Trump knew Kim’s letters were classified, according to new Woodward audiobook


In December 2019, after President Donald Trump shared with journalist Bob Woodward a flattering letter written to him by North Korean leader Kim Jong Un, the U.S. leader appeared to admit he shouldn’t let them look around.

After urging Woodward to “respect them,” Trump warned in an interview, “Don’t say I gave them to you, okay?”

“But I’ll let you see them,” Trump added. “I don’t want you to have them.”

A month later, in January 2020, Woodward pressed Trump on the phone to see Trump’s letter to Kim as well. “Oh, these are top secret,” Trump said, according to Woodward’s transcript of the call, highlighted in a new audiobook: “Trump Tapes: Bob Woodward’s Remarks on President Trump 20 interviews.”

In hindsight, Trump’s comments show that he was well aware that the 27 letters exchanged between himself and Kim were classified, despite his repeated claims that documents he improperly took from the White House when he left office, including Kim’s letters , are not confidential. in that category. The FBI and Justice Department this year conducted a court-authorized search of Trump’s private Mar-a-Lago club and residence — uncovering 103 documents marked classified and about 11,000 documents not marked as confidential.

The new details also add to Trump’s obsession with Kim’s letters, which he regularly brags and shows off to friends. The English translations of the letters, which Woodward served as appendices to the audiobook’s written record, show page by page details of pen pals — birthday messages, “best wishes” to friends and family — at the time the president and the between the presidents. The authoritarian leader of one of the most authoritarian regimes in the world.

The audiobook, due out next Tuesday, features 19 original and lengthy interviews with Trump that Woodward conducted between fall 2019 and August 2020 for his book “Rage,” as well as his interviews in A 2016 interview with Washington Post reporter Robert Costa. In his introduction, Woodward said the interviews were edited for clarity only.

In the December 2019 interview, Trump asked Woodward what he had done with the letters provided to him at the time, asking if he had made “a picture of them or something” — apparently referring to photocopies.

“No, I dictated them into the tape recorder,” Woodward replied, which Trump found amusing.

In an interview with The Washington Post ahead of the audiobook’s release, Woodward said Trump helped him find an aide in the West Wing, who oversaw in Woodward’s capacity — who got Kim Jong Un to Trump English translation and original Korean version of his letter – processing the document and dictating it into his tape recorder.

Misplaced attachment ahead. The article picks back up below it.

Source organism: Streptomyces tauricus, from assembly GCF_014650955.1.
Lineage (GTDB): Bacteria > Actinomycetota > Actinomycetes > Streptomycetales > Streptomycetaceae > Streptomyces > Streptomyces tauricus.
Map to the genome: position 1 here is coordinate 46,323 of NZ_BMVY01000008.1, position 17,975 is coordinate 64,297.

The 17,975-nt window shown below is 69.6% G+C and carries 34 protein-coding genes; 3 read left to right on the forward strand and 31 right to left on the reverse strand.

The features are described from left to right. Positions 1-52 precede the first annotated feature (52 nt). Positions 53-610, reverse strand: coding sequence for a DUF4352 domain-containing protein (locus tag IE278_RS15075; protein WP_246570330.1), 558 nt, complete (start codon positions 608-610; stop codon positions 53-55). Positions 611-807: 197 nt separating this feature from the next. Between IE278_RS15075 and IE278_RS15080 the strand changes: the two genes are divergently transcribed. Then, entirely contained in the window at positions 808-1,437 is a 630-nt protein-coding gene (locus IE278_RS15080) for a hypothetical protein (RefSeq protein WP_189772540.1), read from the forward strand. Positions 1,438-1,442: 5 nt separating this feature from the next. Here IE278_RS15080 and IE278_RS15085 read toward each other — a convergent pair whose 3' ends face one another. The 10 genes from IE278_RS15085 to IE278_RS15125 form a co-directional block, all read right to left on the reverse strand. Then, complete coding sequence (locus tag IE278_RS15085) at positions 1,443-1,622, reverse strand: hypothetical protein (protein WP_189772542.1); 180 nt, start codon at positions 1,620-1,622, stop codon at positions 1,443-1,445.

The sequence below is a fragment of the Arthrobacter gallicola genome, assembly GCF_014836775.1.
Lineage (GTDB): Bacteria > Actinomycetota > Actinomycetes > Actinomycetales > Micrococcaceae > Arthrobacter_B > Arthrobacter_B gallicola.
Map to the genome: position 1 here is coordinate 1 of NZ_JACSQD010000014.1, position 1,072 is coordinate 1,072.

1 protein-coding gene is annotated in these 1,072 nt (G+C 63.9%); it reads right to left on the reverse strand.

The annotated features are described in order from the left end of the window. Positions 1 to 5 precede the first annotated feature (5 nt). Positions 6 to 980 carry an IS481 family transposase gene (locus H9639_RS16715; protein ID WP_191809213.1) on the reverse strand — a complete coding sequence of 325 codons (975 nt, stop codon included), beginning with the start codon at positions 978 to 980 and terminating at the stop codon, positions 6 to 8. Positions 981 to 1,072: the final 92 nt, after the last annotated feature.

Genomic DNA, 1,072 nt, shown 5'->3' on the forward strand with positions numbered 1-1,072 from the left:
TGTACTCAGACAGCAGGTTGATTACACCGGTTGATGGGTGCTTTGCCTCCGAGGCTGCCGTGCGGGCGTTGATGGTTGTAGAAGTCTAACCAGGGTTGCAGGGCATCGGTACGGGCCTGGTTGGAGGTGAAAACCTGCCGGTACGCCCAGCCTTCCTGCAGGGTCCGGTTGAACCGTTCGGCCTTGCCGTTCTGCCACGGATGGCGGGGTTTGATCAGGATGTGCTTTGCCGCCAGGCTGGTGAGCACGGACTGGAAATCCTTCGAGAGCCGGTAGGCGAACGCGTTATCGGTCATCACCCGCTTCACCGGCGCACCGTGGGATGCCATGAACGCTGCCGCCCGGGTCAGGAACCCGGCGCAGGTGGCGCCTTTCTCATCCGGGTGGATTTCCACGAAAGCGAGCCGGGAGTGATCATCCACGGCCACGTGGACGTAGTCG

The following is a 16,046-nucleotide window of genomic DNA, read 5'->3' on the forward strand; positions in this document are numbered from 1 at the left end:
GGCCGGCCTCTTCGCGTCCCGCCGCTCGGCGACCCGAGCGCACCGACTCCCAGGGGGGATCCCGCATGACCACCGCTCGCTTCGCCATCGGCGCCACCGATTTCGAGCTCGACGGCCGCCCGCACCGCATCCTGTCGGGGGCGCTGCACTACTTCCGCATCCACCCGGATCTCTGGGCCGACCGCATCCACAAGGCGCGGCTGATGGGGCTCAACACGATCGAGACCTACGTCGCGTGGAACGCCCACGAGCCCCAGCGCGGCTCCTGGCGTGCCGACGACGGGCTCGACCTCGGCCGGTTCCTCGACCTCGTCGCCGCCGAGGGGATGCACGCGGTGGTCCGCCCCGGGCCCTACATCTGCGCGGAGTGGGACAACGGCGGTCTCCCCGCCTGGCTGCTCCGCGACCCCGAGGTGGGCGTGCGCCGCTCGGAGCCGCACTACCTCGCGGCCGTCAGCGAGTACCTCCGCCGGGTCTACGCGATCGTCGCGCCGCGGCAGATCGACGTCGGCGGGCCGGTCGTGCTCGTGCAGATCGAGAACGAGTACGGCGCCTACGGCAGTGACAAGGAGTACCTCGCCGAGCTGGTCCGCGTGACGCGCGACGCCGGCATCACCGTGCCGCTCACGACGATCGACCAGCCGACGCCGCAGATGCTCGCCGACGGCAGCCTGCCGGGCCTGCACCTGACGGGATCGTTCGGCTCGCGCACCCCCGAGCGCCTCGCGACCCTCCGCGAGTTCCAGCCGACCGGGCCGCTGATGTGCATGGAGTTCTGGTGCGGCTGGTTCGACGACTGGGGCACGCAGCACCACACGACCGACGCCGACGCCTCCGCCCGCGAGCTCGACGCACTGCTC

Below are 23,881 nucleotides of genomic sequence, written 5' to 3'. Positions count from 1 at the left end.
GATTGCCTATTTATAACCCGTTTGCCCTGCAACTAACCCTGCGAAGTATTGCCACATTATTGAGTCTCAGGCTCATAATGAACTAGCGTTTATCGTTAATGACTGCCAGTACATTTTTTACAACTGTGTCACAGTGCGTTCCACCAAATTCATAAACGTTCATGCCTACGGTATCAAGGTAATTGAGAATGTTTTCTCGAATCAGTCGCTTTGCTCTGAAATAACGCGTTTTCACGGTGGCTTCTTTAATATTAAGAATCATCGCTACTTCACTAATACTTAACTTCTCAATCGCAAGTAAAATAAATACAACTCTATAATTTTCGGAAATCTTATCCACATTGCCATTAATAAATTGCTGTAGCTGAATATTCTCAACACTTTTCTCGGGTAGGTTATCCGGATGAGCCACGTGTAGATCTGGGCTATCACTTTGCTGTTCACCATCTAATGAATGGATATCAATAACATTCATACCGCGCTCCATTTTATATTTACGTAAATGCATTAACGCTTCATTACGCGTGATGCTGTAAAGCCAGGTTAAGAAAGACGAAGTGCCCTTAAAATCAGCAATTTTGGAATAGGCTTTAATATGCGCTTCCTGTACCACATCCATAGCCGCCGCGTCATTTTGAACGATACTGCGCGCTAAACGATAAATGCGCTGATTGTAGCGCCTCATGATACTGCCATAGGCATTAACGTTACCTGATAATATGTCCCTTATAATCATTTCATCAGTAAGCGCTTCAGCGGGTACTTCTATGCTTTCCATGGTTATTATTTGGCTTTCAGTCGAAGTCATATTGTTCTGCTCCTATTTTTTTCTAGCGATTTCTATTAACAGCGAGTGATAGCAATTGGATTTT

Later, after Trump agreed to share his letter with Kim, Woodward said he returned to his office in the West Wing, where an aide watched him again read a new set of letters into the tape recorder.

In the interview, Woodward also said he had not seen any classified markings on any of the letters he received, even though U.S. officials said they were classified documents.

In the narration of the audiobook, Woodward describes “Trump’s haphazard, dangerous approach to the most classified procedures and information, as we see now at Mar-a-Lago in 2022, where he has 184 classified documents, 25 of which are marked ‘Top Secret.'”

That refers to Trump’s suggestion that he controls a secret weapons system. “I’ve built a weapons system that no one has had in this country before,” Trump said in the interview, before referring to Russian President Vladimir Putin and Chinese President Xi Jinping. “We have something you haven’t even seen or heard of. We have something Putin and Xi Jinping have never heard of before.”

Trump’s long-standing obsession with strongman leaders — especially Kim Jong Un — came through in interviews. During their conversation, Trump repeated a false claim that former President Barack Obama made 11 unsuccessful attempts to get in touch with Kim Jong Un.

Woodward noted that Trump’s own military advisers had warned him that Kim Jong Un was “lying to you,” and that Obama made no attempt to speak to Kim himself.

“Kim Jong Un is giving you bad information on this,” Woodward told Trump at one point. “I don’t think that’s true.”

But Trump was not persuaded, choosing to trust Kim over his own advisers.

“Obama made 11 calls,” Trump insisted. “They showed me Korean records. I’m very close to this guy. Very close.”

In a later interview, Trump boasted that he avoided war with North Korea, repeated his false claims to Obama again, and chose to trust Kim rather than his own military team: “Obama wanted it, he tried it 11 times. ,” Trump said. “Kim Jong Un told me. Eleven times.”

Elahe Izadi contributed to this report.

Source link